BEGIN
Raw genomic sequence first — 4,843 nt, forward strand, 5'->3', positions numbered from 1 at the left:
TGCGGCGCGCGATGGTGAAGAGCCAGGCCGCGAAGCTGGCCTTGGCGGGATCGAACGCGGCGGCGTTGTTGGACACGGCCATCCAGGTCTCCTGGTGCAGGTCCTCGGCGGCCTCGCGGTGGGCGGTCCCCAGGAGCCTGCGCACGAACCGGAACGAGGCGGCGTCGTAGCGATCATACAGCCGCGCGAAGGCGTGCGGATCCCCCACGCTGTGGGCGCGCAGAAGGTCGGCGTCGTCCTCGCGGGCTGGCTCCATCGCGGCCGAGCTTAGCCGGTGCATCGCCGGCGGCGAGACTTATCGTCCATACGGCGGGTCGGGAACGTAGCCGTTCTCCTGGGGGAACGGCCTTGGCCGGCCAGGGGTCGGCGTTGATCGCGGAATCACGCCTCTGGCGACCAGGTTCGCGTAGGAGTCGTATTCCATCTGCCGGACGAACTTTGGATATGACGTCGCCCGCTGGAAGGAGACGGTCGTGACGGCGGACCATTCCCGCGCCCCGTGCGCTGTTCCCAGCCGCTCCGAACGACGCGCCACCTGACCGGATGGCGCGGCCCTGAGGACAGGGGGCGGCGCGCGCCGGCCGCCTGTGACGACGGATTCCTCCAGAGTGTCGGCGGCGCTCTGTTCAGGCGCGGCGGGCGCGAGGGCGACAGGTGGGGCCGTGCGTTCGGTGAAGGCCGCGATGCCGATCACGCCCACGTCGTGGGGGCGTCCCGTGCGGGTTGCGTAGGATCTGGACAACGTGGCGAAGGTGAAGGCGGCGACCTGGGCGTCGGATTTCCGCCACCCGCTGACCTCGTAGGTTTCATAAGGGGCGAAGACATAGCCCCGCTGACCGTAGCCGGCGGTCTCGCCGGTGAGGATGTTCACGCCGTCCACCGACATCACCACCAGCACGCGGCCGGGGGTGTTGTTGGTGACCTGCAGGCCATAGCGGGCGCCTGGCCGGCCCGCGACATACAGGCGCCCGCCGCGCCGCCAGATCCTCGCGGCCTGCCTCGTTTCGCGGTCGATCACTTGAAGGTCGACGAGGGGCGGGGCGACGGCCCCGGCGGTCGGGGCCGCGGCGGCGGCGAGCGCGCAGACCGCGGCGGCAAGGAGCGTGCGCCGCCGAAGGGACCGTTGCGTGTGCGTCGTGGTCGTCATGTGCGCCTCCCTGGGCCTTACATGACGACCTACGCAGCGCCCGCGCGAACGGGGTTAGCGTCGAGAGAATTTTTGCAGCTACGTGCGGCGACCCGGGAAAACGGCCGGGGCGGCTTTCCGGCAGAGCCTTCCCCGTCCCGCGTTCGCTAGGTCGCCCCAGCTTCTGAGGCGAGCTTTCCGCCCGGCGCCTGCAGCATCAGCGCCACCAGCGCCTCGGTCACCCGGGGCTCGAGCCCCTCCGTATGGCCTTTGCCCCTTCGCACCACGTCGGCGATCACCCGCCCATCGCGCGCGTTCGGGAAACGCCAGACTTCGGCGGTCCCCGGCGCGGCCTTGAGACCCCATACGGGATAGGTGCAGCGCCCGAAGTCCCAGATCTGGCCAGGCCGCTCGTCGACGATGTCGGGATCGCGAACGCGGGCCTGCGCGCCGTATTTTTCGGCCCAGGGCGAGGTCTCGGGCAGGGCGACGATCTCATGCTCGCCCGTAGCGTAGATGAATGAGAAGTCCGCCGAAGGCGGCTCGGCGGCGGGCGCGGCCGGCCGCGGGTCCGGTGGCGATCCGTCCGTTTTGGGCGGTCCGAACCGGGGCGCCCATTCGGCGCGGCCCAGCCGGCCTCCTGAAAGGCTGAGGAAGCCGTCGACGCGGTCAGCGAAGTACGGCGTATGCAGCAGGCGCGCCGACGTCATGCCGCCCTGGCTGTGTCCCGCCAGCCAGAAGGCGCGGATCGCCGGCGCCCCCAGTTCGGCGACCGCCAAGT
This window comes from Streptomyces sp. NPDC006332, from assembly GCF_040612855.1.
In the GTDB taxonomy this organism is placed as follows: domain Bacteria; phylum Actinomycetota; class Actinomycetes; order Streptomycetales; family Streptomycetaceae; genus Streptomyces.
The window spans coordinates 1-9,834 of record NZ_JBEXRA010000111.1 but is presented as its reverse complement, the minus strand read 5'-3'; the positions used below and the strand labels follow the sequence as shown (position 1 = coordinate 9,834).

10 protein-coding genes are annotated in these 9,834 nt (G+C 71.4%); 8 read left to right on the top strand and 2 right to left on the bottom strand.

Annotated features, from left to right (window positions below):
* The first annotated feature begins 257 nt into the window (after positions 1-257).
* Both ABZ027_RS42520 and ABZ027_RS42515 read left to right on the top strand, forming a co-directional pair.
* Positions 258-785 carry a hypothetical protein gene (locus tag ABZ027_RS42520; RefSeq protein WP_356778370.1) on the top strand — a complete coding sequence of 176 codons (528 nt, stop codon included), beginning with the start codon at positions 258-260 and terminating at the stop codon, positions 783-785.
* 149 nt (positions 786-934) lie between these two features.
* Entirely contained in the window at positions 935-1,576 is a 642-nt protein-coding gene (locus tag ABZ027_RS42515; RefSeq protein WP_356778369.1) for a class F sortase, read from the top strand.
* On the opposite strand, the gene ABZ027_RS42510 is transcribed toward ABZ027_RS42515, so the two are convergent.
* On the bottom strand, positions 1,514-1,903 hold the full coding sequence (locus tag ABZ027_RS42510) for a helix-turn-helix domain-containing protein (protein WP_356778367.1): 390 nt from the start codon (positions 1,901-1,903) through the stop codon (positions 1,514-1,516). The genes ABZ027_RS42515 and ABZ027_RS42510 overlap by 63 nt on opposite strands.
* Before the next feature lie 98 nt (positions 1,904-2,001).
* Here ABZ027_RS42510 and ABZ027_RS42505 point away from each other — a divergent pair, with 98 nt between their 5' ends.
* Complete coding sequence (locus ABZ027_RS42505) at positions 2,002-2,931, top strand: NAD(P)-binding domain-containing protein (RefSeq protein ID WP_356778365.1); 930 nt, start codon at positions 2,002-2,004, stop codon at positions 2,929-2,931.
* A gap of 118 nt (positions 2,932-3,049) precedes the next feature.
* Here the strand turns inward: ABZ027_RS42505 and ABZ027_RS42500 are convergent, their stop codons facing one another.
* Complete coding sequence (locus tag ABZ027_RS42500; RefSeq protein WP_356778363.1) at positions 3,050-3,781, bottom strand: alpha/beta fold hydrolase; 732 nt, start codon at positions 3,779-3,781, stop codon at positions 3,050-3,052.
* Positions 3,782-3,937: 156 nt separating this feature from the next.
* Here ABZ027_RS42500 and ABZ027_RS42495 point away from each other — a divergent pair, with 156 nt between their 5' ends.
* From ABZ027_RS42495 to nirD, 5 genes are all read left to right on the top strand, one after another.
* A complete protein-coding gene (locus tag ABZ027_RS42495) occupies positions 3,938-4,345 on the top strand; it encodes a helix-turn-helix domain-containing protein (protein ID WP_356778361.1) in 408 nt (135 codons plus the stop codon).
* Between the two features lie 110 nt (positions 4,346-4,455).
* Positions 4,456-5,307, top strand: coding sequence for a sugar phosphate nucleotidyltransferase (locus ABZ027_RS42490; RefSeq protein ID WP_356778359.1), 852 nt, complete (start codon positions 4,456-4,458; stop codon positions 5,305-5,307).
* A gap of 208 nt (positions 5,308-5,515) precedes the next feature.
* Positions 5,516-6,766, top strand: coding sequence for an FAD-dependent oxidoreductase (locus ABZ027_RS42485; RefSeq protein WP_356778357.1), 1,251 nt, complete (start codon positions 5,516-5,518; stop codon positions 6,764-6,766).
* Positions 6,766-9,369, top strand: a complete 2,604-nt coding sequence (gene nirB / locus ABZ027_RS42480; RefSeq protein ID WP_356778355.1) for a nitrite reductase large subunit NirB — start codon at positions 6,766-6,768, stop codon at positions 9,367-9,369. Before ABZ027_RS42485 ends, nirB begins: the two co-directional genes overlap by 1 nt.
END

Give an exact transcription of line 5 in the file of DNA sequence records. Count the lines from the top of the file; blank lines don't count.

The window spans coordinates 1-9,834 of record NZ_JBEXRA010000111.1 but is presented as its reverse complement, the minus strand read 5'-3'; the positions used below and the strand labels follow the sequence as shown (position 1 = coordinate 9,834).